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Saturday, 10 February 2018

A theatre outing with autism

Right about now, as I'm typing this, our eldest daughter is singing her heart out on stage in her last performance of the Gang Show that she's been appearing in this week (it's a big show put on by all the local Guides and Scouts - look it up, it's fantastically amazing and worth booking in your diary for next year!). 
girl outside stage door

Of course I would dearly love to be there watching her and celebrating the last show, but I had to make the difficult decision to try and take her younger sister along to see the matinee performance this afternoon rather than be there for the finale myself. Eldest's Dad is there with his parents tonight, so she does have support for her last performance, which is the main thing. And I managed to make it to two other evening performances this week, so I've seen how amazing our girl was (biased, I know, but she does love being on stage!) and I've not missed out. 

But. I took Sasha this afternoon, and it would be wrong to say it was plain sailing. So much preparation went into getting her there that the 'average' person just would not believe. I find it difficult to believe myself, if I'm honest. I'm not just talking about the ten minutes before Sasha and I were due to leave the house, when it was raining outside and Sasha wrapped herself in her duvet, saying she was comfy and she really didn't want to go.... that involved some serious persuasive skills, to get her dressed and out at that point. Sasha did want to go, she wanted to see her sister on stage, she kind of understood that it would be a good thing to do to support her.... but still, this was way outside her comfort zone, and her bed seemed like a much wiser choice at that point. 

There was a lot of preparation in advance of this outing; not big discussions and talking, because Sasha doesn't do those, but rather small 'chats' and trying to leave the playlist of songs from the show open on the ipad in the hope that Sasha would hear and like them (the Periodic Table song definitely grabbed her attention 😁 ). Tamsin was involved in all of this, because she is a fab big sister, and she understood that her little sister would struggle to sit through all the songs and sketches. So we worked out which parts of the show Sasha would like best, and I came up with a plan which meant Sasha sitting through those parts where her sister was on stage, but not all the extras. But we would only leave the theatre early once in each half so as to not be too disruptive to others. 

It all worked well; Sasha just about coped with the amount I thought she would. There was a lot of fingers in ears, and the audience clapping caused her a fair amount of grief, but we retreated early to a quiet foyer at the two times when Sasha needed it most, and she recouped there with a little bit of free dancing to the songs she could hear coming muffled from the stage. I'd taken the noise reducing headphones with us but sadly although I know they work well for others, Sasha has never been a fan of them.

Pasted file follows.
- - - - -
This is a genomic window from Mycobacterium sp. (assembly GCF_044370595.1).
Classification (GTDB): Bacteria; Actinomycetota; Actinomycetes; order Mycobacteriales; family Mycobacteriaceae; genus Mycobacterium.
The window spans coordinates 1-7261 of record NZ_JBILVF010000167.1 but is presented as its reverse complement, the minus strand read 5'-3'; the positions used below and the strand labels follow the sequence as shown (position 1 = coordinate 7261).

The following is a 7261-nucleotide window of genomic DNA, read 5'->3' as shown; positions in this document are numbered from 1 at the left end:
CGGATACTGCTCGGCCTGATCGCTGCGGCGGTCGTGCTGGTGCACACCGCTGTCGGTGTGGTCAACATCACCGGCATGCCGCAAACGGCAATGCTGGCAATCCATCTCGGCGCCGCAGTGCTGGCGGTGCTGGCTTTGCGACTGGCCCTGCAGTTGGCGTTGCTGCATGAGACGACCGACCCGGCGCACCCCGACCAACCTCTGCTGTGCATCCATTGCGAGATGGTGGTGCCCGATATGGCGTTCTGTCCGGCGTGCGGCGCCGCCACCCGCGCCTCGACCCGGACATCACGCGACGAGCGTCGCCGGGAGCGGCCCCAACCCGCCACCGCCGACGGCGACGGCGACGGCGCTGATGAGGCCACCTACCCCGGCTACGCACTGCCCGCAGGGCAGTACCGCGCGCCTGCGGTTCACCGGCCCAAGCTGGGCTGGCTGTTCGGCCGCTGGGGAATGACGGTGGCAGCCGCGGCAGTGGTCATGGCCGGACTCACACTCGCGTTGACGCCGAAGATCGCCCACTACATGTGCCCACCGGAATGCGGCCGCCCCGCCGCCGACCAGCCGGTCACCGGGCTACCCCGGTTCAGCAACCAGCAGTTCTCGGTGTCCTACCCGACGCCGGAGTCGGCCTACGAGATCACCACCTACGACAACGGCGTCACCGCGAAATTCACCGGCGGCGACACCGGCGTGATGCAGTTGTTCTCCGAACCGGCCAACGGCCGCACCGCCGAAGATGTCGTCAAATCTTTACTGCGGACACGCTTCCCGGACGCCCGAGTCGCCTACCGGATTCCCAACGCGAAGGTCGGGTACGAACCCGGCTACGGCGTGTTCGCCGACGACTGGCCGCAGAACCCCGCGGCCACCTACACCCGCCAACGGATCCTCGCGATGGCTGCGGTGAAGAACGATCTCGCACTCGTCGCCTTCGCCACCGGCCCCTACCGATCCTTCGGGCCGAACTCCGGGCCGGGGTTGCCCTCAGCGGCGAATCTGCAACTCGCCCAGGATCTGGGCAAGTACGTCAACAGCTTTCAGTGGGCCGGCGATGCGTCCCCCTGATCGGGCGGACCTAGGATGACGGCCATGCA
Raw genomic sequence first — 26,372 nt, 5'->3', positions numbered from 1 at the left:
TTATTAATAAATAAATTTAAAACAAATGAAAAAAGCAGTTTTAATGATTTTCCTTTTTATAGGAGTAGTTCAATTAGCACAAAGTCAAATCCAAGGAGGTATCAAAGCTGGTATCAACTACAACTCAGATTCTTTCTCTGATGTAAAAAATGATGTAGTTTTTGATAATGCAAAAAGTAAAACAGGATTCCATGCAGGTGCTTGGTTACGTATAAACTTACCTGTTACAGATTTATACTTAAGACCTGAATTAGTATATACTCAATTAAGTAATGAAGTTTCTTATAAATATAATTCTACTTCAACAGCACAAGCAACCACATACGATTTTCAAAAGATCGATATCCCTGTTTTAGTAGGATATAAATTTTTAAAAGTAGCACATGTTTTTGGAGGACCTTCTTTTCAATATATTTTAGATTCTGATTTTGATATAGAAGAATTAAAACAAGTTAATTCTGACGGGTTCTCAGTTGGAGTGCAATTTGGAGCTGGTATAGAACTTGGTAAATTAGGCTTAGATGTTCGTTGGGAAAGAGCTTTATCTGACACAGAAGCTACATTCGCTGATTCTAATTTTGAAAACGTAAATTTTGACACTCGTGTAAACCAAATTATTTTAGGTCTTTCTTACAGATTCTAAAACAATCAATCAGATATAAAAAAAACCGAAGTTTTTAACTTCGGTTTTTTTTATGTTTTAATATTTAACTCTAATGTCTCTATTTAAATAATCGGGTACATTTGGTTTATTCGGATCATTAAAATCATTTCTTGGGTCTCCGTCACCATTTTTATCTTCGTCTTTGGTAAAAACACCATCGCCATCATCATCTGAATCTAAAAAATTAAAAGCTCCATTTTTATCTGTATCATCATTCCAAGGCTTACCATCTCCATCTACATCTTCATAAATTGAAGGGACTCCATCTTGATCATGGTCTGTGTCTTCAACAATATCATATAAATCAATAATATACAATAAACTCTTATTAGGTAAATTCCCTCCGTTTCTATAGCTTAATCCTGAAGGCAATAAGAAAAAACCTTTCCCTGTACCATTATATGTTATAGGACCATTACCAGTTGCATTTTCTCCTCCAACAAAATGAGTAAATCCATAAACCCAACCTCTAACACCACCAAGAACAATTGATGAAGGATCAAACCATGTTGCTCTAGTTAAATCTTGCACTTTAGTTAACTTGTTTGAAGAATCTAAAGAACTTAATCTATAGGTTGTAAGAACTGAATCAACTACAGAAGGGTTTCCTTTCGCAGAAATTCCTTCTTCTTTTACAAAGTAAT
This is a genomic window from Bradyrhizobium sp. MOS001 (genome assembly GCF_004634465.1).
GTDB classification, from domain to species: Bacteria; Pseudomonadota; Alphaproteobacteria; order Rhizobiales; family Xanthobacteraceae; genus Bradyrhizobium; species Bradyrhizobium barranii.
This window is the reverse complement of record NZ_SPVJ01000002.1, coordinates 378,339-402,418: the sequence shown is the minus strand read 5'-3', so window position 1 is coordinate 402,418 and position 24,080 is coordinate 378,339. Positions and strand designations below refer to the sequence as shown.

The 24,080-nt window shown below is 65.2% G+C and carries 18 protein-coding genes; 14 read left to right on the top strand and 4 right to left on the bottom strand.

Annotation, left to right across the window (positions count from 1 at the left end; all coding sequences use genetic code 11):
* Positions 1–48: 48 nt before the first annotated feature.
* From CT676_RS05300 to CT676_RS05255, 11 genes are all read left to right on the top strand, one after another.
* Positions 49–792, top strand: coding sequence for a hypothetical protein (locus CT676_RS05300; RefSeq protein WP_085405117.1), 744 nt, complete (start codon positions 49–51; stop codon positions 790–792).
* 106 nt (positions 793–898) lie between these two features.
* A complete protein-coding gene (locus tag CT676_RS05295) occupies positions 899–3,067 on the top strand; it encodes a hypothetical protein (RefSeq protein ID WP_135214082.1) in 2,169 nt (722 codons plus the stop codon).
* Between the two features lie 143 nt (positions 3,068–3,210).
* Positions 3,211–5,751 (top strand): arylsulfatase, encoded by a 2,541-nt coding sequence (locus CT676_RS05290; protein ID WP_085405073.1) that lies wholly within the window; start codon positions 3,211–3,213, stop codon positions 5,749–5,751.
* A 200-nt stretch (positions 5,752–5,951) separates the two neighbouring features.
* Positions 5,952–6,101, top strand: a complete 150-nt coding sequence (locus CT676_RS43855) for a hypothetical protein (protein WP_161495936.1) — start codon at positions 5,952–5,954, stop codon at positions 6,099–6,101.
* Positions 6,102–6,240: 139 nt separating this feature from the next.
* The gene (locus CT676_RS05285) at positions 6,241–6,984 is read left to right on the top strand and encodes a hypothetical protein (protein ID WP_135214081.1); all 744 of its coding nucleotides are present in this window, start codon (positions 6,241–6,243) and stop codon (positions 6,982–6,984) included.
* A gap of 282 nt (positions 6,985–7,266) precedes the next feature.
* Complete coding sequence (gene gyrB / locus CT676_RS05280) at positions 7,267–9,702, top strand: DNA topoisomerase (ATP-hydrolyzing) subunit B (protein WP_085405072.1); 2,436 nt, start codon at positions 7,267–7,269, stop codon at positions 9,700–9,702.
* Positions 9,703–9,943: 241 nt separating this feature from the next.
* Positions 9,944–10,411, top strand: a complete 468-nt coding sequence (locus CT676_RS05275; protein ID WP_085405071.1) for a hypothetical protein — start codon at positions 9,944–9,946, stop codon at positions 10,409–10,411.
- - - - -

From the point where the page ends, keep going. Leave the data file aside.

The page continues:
During the interval, I briefly met and chatted to another mum I know, who also gets some of these challenges (I say briefly, because Sasha was not at all impressed with me talking to her and came out with her famous line of 'chatting gets us nowhere mum' 🙄). I'm sure this other mum won't mind me saying that, as I half-remarked to her about having to take Sasha out, she said 'but nobody minds, except of course you probably do, but it really doesn't matter'. 

I left thinking there was some truth in this; at the age of 3 or 4, it's not so unusual to be taking a toddler who can't sit still for long periods out of a theatre - in fact we met some of those in the foyer today. But at the age of 10, it does tend to stick out more when you leave half way through a performance, especially if that child isn't so confident about leaving because they know it's not the done thing, but they really feel they have to. 

So I know there will have been some other parents there who just didn't 'get it', who raised an eyebrow or two and wondered why I couldn't make her wait, and I know there will have been parents there who understood totally. Eight years after diagnosis, I still do think about both those types of parents, but I know what I have to do. It doesn't generally make the decision or process any less difficult, especially when it's not what I want to do for myself, but understanding the repercussions is a large part of making those decisions easier! 

Today we were able to sit out for a while which enabled me to persuade Sasha back in to watch the grand finale of the afternoon show - not something she wanted to do, but she understood why I wanted to do it. So she was able to compromise, maybe because she knew that I had done the same for her. I never take for granted that Sasha can actually achieve this kind of thing, but it is very welcome when it happens. 

This is not a whinge, it's just a snapshot of how life with autism can be. 'Life Jim, but not as we know it' 😏


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